Single dose radiotherapy could transform breast cancer care 

11/11/2013 00:00 
A ‘single shot’ of radiation could revolutionise breast cancer treatment in the NHS according to the findings of a 13-year study.

The results from one of the biggest international breast cancer trials ever run, show that a single dose of radiotherapy during surgery is just as effective as the traditional treatment which can be a lengthy process. A prolonged course of radiotherapy can mean 20 or 30 visits to hospital over five to six weeks.

However targeted intraoperative radiotherapy (TARGIT) benefits patients by reducing their exposure to radiation toxicity and reducing the number of journeys they have to make to hospital. According to the authors, for the NHS it could mean reduced waiting lists for breast cancer treatment and estimated savings of as much as £15 million a year, despite the initial outlay for new equipment.

Radiotherapy is usually given after surgery to remove a cancer, to reduce the risk of it returning; but the standard method involves women coming back to hospital after their operation, often on a daily basis for several weeks.

The new approach means selected patients receive just one dose of radiation during surgery to remove breast cancer. Rather than targeting the whole breast, a probe is inserted into the breast so that it can target the exact site of the cancer.

The trial was designed and led by UCLH oncologist, Professor Jeffrey Tobias, former UCLH consultant surgeon (now Professor Emeritus) Professor Mike Baum, of UCL, and breast surgeon Jayant Vaidya, who works at the University College, Royal Free and Whittington hospitals. UCLH Charity provided a £100,000 equipment grant for the project.

The results are published today in The Lancet. The trial followed almost 3,500 women aged 45 and over who had early breast cancer, comparing outcomes for those who received TARGIT with women who had standard radiotherapy. Of these, over 1,200 were followed for an average five years.

Researchers found that for both groups, the risks of breast cancer recurring or of death from the disease were similar. However, women in the TARGIT group were also far less likely to suffer unpleasant side effects associated with radiotherapy. Somewhat unexpectedly, deaths from causes other than breast cancer were lower in the TARGIT group – 1.3 per cent compared with 4.4 per cent.

TARGIT also overcomes another disadvantage of standard radiotherapy, where the wound from the incision must first be allowed to heal, leaving time for cancer cells to repopulate. If chemotherapy is used, as is often necessary in more aggressive cancers, radiation may be delayed by six months.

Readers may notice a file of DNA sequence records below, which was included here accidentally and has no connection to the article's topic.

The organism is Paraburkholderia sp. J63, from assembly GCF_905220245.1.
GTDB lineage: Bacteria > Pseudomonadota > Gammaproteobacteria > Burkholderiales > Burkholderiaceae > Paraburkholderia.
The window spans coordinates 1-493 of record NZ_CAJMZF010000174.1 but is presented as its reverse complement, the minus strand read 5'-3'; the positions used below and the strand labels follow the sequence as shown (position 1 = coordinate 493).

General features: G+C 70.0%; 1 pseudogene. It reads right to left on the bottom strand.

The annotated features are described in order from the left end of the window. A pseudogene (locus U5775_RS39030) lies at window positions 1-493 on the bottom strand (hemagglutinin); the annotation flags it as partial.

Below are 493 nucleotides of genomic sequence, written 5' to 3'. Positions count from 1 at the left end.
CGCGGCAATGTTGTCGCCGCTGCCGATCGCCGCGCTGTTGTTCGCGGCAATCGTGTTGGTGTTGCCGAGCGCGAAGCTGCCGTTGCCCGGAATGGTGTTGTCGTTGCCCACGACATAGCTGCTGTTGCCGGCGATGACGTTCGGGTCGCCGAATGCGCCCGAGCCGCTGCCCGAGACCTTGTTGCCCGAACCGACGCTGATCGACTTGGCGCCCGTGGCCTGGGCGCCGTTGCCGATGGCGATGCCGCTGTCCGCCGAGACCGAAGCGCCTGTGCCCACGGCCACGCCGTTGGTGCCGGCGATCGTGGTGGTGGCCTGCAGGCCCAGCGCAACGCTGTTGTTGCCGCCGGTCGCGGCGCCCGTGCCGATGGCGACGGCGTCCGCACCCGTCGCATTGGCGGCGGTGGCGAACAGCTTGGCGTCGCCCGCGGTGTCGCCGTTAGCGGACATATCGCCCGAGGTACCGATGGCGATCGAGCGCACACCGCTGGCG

According to Professor Vaidya: “The most important benefit of TARGIT for a woman with breast cancer is that it allows her to complete her entire local treatment at the time of her operation, with lower toxicity to the breast, the heart and other organs   Our research supports the use of TARGIT concurrent with lumpectomy, provided patients are selected carefully, and should allow patients and their clinicians to make a more informed choice about individualising their treatment, saving time, money, breasts, and lives.”

The study authors argue that using TARGIT could mean that more women would be able to conserve their breasts. At present, many women who are eligible for a lumpectomy may end up having a full mastectomy (after which no radiotherapy is required), simply because they cannot deal with repeatedly returning to hospital for the therapy.

Professor Tobias, who enrolled the first ever patient on the trial at the former Middlesex Hospital in London along with Mr Vaidya, said: "I think the reason why it works so well is because of the precision of the treatment. It eradicates the very highest risk area - the part of the breast from which the tumour was removed. It is given in a single dose via an intraoperative probe and the conventional surgery is extended by just 30-40 minutes while the patient is asleep under anaesthetic.

“It also means there is an otherwise unachievable degree of immediacy because the cancer is taken out and radiation goes in as soon as the surgery is complete - rather than weeks after. The surgery and radiotherapy which would otherwise take around five weeks is done and dusted.”

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